Job losses were also more prevalent among female workers compared to male workers. A similar pattern is observed in all Covid-19 episodes, implying a high vulnerability level for the female and young workers in the MSME job market.

The study also found out that overall, more than half of the enterprises, constituting about 54 per cent, pursued payroll reduction to ease the financial stress wreaked upon them by Covid-19 and related restrictions. Firms that implemented further wage cuts in the second lockdown increased the magnitude of wage reduction to 73 per cent, higher than the wage cut implemented in the previous Covid-19 periods.

MSMEs resilience and operations

The pandemic exposed the resilience of MSMEs as many were found wanting. 

Results show that the overall resilience score/index is 60.01 which is below the threshold for high or strong business resilience. It signals an average level of resilience that is relatively weak for local MSMEs. The interruption of operations was mainly manifested in business relocation, unreachability due to locations that cannot be traced, and confirmed business closure. There is a high likelihood that the enterprises that could not be traced had also closed. This implies that about 79 per cent of the enterprises unavailable for the survey potentially closed business permanently.

The findings further indicated that almost half of the enterprises that closed business attributed it to either direct or indirect Covid-19 factors, including the eviction from business premises and transition into other businesses. Combined, the direct and indirect Covid-19-related factors account for more than 60 per cent of complete permanent business closures.

Meanwhile, the report showed that intermittent interruptions in operations were characterised by sporadic business closures from the onset of Covid-19 in Uganda in the first half of 2020 when the government instituted the first Covid-19 total lockdown through the post-first lockdown to the second lockdown periods.

The closure was either as a result of premises and operations being closed or one of the two. On average, the enterprises experienced 106 days of complete business closure in the same period and those that partially closed did it for an average of 94 days.

After the first Covid-19 lockdown (July–December 2020), the rate of complete business closure reduced to 33 per cent, and the partial business closure rate reduced to 6 per cent. There was a reduction in the complete business closure rate in the January-May 2021 period.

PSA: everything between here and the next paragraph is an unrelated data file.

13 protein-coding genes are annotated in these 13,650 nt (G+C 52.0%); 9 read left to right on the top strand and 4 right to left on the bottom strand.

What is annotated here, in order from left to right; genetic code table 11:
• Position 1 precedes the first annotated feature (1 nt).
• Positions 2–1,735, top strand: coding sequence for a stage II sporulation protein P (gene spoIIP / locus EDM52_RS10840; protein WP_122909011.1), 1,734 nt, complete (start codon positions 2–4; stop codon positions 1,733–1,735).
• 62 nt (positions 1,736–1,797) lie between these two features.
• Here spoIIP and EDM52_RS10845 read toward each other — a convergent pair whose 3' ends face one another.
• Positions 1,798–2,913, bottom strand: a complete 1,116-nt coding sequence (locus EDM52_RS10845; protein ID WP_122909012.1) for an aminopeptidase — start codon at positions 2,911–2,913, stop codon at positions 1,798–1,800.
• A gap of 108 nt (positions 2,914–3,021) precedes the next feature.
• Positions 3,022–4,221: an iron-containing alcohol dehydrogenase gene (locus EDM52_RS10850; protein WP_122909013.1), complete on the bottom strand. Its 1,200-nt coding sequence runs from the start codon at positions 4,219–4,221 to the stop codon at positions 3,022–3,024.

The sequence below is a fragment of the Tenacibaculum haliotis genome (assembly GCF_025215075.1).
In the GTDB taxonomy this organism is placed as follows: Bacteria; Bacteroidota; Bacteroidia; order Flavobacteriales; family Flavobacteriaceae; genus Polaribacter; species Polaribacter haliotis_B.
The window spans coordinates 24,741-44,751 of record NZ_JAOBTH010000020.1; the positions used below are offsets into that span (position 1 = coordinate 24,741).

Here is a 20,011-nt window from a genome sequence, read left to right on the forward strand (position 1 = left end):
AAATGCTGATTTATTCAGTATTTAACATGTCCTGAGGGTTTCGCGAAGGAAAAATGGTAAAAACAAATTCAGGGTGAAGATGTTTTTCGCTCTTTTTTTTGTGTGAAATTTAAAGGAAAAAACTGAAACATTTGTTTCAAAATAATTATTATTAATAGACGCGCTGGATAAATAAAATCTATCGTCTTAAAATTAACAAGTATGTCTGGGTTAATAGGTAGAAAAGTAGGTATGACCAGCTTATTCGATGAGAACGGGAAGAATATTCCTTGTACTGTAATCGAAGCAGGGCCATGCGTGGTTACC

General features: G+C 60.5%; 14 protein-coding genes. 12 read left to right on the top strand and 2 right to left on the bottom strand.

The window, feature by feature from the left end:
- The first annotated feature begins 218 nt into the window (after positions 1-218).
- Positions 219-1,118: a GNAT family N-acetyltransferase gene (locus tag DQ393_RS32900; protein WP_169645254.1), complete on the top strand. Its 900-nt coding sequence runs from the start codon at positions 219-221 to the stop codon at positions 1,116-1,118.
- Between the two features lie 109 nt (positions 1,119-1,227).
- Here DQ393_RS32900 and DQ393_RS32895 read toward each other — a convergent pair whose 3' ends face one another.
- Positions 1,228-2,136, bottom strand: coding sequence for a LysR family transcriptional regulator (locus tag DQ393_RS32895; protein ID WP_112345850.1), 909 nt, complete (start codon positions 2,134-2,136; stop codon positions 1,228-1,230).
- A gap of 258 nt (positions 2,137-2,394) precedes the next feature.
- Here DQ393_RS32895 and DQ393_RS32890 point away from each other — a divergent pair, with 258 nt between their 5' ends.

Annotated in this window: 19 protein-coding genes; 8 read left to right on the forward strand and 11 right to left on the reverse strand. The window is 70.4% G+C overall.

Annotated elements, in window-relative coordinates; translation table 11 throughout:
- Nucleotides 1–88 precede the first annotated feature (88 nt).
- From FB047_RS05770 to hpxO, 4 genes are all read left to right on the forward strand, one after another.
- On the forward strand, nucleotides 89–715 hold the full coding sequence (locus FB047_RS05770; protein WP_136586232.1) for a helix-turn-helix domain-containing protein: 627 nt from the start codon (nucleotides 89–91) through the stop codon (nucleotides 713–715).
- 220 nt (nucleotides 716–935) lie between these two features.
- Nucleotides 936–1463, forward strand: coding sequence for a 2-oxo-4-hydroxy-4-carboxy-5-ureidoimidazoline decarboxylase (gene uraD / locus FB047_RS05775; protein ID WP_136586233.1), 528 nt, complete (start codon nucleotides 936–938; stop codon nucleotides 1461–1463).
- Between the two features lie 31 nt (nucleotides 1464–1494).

In the second Covid-19 lockdown period (June–August 2021), business recovery reversed—both complete and partial business closure rates rose, thanks to the government order that restricted several business operations.

This was worsened by the decline in demand and sales, and difficulty in accessing inputs, thus leading to the inability to sustain the business.

The result of the study also showed that half of the MSMEs that experienced complete closure in the first Covid-19 lockdown fully recovered and opened premises as well as business operations between July and December 2020.  The recovery rate increased to 58 per cent from January to May 2021.

However, in the second lockdown, there was a reversal in the progress of business or economic activity recovery, whereby only 34 per cent of the enterprises were fully operational, and the majority, constituting about 63 per cent, again encountered complete closure.

Policy considerations

“The government should pay particular attention to the cost of doing business in a time of a shock like the Covid-19 pandemic. This is crucial for controlling inputs’ costs and ensuring minimal supply chain disruptions.

“Address key factors that determine the cost of doing business, including transport cost, removing barriers to supply chains, utility cost, and the cost of implementing COVID-19 SOPs within the MSME business environment,” reads in part the conclusion of the report.